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Although there’s a pretty good chance that you’ve noticed someone who has spider or varicose veins on their legs before, if a part of you has wondered what the difference is between the two, you are not alone. That’s a fairly common question.

Spider and Varicose Veins

If you’d like some additional information on both kinds of veins along with tips on how to prevent them, this article will address your concerns.

Spider Veins

One of the biggest differences between spider veins and varicose veins is the fact that spider veins tend to be significantly smaller in size. Aside from that, another way to differentiate them is the fact that they are usually a purplish-red color. Another thing that sets spider veins apart from varicose veins is the fact that spider veins tend to be flat while showing up on the surface layer of the skin. Plus, spider veins respond to different forms of treatment than varicose veins do. Usually, it’s laser therapy and sclerotherapy that remove spider veins over time.

Varicose Veins

If you were to speak to a professional who works at the Premier Vein Institute about what separates varicose veins from spider veins, they would probably provide you with a few examples. For one thing, while spider veins are around 1 mm in size, varicose veins are approximately 3 mm; this makes them significantly more prominent. Then there’s the color of varicose veins; they are usually blue. Another big difference with varicose veins is they are usually more painful than spider veins. The reason why is because while spider veins develop on the surface, varicose veins usually involve some of the major veins within the leg area. Also, if varicose veins are left untreated, then can cause a series of additional health issues. That’s because the blood valves inside of those veins oftentimes result in blood moving in the wrong direction. Upon initial diagnosis, it’s pretty common for medical professionals to recommend the continual wear of compression stockings. However, if relief is not found a certain amount of time, a procedure known as endovenous laser ablation may be required in order to close up larger veins. In some cases, plastic surgery is also advised.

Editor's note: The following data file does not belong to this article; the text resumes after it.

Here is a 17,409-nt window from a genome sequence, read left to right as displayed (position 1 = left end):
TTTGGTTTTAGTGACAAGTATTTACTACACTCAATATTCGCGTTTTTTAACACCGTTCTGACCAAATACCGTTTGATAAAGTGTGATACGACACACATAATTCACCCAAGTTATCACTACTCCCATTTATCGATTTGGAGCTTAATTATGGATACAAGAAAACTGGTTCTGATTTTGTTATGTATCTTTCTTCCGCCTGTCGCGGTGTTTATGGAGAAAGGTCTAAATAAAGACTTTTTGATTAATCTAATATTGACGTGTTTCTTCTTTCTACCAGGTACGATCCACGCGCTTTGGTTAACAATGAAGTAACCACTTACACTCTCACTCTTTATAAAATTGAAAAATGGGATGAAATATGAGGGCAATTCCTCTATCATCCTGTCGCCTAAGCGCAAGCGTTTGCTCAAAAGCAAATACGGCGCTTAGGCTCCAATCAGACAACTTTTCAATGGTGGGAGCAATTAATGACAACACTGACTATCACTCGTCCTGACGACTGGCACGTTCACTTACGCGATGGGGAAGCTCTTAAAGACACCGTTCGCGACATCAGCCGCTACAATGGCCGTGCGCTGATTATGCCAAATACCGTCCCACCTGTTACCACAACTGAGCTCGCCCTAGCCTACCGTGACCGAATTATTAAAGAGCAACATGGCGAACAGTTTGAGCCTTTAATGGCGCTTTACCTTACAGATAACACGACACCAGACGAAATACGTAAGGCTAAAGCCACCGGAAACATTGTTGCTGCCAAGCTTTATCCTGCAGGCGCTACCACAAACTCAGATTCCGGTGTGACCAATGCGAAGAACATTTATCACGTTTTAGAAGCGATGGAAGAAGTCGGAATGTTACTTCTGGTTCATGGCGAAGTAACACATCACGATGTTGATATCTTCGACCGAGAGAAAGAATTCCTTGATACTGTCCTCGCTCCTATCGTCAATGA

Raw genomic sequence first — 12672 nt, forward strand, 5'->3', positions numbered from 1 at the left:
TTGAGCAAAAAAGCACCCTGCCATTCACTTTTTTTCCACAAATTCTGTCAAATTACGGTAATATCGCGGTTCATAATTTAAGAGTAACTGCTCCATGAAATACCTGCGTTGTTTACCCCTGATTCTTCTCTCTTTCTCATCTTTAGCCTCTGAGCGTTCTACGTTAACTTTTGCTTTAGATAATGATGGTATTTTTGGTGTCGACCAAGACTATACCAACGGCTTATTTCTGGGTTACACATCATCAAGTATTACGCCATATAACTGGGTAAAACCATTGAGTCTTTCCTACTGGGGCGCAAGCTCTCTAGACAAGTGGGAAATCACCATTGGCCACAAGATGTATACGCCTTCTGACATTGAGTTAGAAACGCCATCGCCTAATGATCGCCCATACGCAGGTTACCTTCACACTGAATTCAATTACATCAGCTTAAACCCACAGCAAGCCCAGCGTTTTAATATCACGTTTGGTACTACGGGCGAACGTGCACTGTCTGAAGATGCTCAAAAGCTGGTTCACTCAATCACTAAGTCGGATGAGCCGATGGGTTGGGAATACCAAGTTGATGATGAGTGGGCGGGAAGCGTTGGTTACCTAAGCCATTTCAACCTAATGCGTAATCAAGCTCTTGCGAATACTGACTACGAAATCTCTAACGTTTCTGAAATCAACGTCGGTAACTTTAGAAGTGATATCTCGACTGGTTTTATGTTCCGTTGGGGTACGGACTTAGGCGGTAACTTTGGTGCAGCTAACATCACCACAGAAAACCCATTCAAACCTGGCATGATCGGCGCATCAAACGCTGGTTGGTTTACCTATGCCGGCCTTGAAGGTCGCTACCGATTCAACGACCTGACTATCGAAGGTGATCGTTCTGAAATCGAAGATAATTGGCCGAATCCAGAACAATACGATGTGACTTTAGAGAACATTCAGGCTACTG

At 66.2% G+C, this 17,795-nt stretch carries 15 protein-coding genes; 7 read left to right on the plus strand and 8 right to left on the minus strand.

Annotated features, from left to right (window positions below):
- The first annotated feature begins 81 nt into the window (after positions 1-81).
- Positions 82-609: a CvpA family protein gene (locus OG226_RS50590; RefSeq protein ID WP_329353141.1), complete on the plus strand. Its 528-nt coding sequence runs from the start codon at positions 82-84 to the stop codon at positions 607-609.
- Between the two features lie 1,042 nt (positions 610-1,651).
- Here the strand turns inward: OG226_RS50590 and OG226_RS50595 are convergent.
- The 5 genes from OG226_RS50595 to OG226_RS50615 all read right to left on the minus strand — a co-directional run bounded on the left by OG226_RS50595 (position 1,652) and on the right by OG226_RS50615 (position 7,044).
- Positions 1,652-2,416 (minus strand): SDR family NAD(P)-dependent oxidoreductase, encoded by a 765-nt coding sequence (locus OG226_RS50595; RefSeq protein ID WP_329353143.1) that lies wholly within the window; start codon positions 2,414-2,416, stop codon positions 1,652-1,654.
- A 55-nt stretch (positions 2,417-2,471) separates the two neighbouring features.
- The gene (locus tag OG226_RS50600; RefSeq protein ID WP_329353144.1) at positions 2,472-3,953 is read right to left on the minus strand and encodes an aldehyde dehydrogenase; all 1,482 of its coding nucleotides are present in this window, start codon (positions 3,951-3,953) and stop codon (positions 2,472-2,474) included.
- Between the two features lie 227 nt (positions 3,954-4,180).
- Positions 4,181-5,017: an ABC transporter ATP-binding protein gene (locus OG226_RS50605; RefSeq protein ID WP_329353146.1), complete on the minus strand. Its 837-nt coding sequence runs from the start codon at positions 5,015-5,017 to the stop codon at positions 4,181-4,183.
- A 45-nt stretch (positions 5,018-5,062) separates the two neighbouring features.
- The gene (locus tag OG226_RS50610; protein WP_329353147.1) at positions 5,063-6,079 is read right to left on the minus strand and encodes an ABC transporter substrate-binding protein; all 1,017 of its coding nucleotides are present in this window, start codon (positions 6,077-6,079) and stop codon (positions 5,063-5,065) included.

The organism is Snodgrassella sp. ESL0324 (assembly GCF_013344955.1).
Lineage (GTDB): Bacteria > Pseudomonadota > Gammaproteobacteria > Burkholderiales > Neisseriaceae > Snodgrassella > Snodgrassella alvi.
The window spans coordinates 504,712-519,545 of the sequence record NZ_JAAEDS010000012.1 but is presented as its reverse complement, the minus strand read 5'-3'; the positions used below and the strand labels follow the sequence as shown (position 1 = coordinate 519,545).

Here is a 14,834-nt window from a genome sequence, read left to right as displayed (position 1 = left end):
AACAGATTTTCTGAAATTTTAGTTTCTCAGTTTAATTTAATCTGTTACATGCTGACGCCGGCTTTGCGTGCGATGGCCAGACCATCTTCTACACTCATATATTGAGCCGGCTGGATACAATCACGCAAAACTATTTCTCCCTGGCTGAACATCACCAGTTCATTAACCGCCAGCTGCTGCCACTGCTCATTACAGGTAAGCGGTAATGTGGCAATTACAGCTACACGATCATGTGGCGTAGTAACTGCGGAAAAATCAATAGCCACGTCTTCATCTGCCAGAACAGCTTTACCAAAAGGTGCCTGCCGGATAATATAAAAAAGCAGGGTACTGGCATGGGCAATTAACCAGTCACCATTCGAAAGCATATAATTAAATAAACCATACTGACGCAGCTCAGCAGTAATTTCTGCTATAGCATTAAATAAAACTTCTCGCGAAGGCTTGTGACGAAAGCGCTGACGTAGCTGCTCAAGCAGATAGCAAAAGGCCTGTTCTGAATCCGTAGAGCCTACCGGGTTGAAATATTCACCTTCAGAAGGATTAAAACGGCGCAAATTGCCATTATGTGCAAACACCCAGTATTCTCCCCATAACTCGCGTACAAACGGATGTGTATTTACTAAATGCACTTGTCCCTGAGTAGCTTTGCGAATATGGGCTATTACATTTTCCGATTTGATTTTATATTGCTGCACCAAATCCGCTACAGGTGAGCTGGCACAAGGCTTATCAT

Prevention

When it comes to preventing spider and varicose veins from occurring, the good news is that there are some simple things that you can do. You can work out on a regular basis; that will help to keep your weight under control while also keeping your leg muscles in great condition. When you’re out in the sun, you can put on sunscreen; it’s proven to help prevent age and dark spots and also spider veins. You can avoid crossing your legs; that can keep the blood circulating smoothly. If you’re a woman, you can wear flat shoes more than heels; that will allow your calf muscles to contract more consistently. And when you’re resting, you can elevate your legs with a pillow. That will remove some of the pressure from your legs and feet and ultimately get the blood flowing back to your heart.

If you do happen to already have spider and/or varicose veins and you’d like some tips on things that you can do to treat them from home, visit WebMD and put “spider and varicose veins” and “treatment” in the search field.

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